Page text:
Sony Ericsson has reported a drop in quarterly profits and sales amid subdued demand for the Japanese-Swedish mobile phone company's products.
Sony Ericsson has focused on top-end users
Pre-tax profit in the three months to 31 March fell 28% to 70m euros (£48m) from 97m euros a year earlier. Sales fell to 1.29bn euros from 1.34bn euros.
These were the latest tech industry figures to disappoint analysts.
Sony Ericsson said it was squeezed by lower prices while demand was hit by a "mature" product range.
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Sony Ericsson has performed well in previous quarters, winning market share and establishing itself as the world's sixth-biggest mobile phone maker.
Rivals like Nokia and Samsung, however, have recently stepped up competition, cutting prices and introducing new products such as camera phones.
Sony Ericsson has been squeezed - its average selling price per unit was 137 euros in the first quarter, down from 150 euros in the previous three months.
At the same time, its market share has dipped slightly to 6%.
"The market has been tough," Sony Ericsson chief executive and president Miles Flint told BBC News. "We are definitely seeing slower growth rates this year."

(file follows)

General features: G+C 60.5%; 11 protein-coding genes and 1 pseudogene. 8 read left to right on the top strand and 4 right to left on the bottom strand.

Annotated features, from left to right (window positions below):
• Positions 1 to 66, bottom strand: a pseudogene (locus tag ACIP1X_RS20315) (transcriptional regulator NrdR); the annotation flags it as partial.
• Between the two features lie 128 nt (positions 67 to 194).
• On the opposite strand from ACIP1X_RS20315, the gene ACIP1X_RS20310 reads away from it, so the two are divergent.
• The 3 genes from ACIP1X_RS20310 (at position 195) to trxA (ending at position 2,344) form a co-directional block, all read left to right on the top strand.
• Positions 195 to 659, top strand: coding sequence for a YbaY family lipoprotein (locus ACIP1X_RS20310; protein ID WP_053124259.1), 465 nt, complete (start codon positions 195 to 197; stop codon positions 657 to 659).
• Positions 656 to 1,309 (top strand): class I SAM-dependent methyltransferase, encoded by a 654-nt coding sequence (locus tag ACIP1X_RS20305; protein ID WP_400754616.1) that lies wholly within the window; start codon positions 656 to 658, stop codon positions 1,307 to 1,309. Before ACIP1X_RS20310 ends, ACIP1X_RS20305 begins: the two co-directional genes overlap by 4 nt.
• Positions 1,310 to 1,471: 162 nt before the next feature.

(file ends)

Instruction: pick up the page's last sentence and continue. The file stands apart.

"But in a difficult market, we feel we are performing strongly."
One area of concern was Western Europe, where customers have been shifting away from contract agreements to pre-paid phones.
Sony Ericsson is revamping its 'mature' product range
That is a segment of the market where the firm has lacked handsets, something it has tried to put right in the first quarter with the launch of new models.
The company said it sold a total of 9.4 million units in the first quarter, less than expected and down from the previous three-month period.
That was to be expected, Sony Ericsson's Mr Flint said, adding that demand tended to peak in the summer and Christmas holiday periods.
As a result, it is introducing a number of new models aimed at hitting the shops in time for the two key periods.
Last month, Sony Ericsson launched three third-generation (3G) mobile phones, including the Z800, a multimedia phone with a 1.3 megapixel camera, and the K600, a successor to the non-3G T610.
The K600 is aimed at the business market and can use the same mobile accessories as the T610.
One keenly-anticipated handset is a phone walkman that lets you listen to music as well as make calls. That should hit the shops in the third quarter, Mr Flint said.
The company also will release new models throughout the year, though Mr Flint declined to give further details about the phones.
"The exciting and innovative products we announced during the first quarter have been well received and will give us a stronger portfolio during the rest of the year," he said.